When my husband would come home from running he grabbed anything that was not nailed down for lunch. So I can up with this bright lemony high protein salad for him. I discovered Italian tuna when I was training in Italy, and I've never touched another kind of canned tuna. It has so much more flavor than tuna packed in water. —Maria Reina
tricolor dry quinoa, or 1 cup cooked leftover quinoa
Italian canned tuna, I like Genova
fresh parsley, minced
Ground black pepper
Extra virgin olive oil
scallions, sliced thin, about 3
can of cannellini beans, rinsed well in cool water
In This Recipe
In a small pot bring 1 cup of water boil and add 1/2 teaspoon of salt. Add the quinoa cover and cook at low rolling boil for 10 minutes. Turn off the heat, leave the lid on and steam for another 5 minutes. While the quinoa is cooking prepare the rest of the salad.
Dump the tuna from the can(s) in a fine mesh strainer in the sink. Break up the tuna with your fingers. Place the tuna in a large bowl. Resist the urge to rinse it. Italian tuna packed in oil has a lot of flavor!
Add the parsley, zest and juice of one lemon, 2 tablespoons of olive oil and 1/2 teaspoon each of salt and pepper. Mix well to combine in the tuna. Taste for seasoning.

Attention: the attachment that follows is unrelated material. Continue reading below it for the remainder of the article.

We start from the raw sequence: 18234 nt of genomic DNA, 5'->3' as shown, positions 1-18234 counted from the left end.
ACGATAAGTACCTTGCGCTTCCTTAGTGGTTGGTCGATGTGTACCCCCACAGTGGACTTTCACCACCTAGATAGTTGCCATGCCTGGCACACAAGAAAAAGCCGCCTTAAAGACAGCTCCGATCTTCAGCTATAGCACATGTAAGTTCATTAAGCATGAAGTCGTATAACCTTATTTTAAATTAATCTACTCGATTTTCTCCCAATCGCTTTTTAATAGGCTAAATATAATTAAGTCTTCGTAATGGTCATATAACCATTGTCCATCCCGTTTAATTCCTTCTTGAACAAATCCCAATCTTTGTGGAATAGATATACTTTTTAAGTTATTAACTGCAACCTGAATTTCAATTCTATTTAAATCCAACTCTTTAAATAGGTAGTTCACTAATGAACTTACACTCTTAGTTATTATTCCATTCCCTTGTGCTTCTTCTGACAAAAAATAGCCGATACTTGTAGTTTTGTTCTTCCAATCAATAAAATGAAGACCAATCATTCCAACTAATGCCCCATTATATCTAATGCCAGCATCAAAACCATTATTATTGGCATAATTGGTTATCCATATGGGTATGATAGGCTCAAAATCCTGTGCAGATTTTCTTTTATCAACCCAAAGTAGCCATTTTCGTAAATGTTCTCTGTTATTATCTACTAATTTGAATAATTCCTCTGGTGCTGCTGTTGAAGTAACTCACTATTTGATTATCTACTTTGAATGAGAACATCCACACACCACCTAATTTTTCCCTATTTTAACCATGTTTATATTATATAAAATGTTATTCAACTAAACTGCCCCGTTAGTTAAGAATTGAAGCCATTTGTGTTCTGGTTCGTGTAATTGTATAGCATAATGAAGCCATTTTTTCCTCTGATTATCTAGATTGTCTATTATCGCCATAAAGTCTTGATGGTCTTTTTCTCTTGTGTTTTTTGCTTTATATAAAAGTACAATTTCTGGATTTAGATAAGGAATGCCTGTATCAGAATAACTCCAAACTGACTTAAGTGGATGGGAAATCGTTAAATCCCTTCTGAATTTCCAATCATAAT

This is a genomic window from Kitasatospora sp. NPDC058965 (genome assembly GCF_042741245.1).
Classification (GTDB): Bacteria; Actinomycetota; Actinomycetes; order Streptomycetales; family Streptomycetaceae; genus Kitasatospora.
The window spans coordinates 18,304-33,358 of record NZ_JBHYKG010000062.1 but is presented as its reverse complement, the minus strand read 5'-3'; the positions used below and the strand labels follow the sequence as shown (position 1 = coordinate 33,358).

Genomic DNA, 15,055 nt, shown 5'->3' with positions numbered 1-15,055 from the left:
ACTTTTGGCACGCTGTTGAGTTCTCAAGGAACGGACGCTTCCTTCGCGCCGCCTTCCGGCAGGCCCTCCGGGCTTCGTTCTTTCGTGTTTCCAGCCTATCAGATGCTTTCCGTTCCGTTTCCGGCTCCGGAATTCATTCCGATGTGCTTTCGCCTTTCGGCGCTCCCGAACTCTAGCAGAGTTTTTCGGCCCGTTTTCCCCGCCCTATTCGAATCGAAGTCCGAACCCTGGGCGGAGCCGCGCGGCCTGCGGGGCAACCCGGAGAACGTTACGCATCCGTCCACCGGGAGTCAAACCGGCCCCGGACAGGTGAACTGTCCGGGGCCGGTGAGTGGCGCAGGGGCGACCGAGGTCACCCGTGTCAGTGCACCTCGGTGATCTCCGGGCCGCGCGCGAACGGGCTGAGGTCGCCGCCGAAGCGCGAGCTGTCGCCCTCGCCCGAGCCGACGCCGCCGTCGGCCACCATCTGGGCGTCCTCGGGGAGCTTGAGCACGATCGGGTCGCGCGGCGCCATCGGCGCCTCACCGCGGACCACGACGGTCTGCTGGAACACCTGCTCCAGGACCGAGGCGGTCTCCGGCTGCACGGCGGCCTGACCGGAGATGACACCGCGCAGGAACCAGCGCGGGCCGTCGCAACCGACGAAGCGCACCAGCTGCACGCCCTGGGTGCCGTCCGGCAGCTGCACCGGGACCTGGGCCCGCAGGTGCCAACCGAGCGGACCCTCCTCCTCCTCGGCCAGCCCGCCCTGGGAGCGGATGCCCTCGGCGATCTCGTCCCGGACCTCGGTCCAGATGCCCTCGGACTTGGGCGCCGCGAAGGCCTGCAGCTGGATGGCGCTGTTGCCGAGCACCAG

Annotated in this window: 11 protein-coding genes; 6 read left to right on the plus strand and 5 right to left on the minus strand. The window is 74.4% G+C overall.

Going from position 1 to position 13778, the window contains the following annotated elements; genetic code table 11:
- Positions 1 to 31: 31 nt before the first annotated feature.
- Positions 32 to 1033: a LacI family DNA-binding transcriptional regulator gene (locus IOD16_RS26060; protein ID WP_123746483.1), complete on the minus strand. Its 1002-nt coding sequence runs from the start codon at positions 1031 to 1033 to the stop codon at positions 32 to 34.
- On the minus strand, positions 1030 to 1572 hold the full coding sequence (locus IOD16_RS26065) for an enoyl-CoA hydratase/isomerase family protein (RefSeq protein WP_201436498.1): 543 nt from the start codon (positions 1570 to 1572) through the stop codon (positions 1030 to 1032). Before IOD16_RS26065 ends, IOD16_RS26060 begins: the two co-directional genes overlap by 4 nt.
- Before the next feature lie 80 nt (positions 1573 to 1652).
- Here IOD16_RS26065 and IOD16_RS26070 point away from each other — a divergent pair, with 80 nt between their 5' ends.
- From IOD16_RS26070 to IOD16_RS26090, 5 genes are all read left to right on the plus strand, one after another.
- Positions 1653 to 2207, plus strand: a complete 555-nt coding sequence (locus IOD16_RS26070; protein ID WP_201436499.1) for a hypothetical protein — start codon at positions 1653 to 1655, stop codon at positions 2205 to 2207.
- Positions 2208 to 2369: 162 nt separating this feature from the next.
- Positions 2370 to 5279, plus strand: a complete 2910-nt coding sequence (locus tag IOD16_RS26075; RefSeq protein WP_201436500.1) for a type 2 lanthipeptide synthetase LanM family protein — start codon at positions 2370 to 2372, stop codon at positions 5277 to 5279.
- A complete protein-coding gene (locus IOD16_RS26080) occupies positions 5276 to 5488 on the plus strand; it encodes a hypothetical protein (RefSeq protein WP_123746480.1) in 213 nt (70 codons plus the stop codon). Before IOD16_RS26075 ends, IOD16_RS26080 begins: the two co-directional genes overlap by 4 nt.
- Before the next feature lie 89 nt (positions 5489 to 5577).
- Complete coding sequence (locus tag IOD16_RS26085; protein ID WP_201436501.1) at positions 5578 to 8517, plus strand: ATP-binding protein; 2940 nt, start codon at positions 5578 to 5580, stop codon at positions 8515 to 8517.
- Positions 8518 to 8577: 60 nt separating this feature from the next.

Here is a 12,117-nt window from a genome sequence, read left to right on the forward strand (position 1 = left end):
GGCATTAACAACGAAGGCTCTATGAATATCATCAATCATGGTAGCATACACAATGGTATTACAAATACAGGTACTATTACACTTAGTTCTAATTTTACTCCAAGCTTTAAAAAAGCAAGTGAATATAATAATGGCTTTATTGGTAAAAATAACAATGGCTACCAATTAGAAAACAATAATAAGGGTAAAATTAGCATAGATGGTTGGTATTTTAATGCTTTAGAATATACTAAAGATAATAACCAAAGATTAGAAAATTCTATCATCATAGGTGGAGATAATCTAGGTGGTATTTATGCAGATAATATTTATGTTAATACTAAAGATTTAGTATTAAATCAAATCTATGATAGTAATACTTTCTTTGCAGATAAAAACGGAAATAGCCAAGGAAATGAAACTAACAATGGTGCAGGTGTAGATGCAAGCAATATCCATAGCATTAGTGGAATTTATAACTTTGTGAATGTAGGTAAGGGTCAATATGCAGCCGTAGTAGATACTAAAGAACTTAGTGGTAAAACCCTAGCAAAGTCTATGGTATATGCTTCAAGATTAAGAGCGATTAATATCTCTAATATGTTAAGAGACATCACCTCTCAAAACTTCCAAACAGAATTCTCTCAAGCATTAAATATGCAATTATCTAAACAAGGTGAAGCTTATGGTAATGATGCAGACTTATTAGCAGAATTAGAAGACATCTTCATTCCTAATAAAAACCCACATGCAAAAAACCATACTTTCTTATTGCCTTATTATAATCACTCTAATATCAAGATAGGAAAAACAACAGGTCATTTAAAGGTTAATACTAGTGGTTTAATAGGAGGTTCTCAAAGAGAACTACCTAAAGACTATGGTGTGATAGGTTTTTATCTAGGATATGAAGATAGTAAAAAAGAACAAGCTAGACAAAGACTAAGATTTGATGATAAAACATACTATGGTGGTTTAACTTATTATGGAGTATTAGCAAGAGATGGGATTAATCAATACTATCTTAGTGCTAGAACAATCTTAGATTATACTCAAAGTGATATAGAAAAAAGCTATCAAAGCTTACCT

Add the scallions and cannellini beans. Toss to combine, taking care to not have the beans break apart.
When the quinoa is done drain in the same colander you used for the tuna. Toss and fluff it up a bit. Let it cool down for 5 minutes and then toss it into the tuna salad. If needed squeeze a little more lemon over the salad and add a good drizzle of olive oil. Toss gently to combine and taste for seasoning. It may not be necessary if your lemons are on the large size.
You have two options with the avocado if desired: you can half it and scoop the tuna into it, or you can cut it up and toss it into the salad. Either way squeeze a little lemon juice over the avocado and a pinch of salt and pepper. The lemon juice will help keep it from turning brown.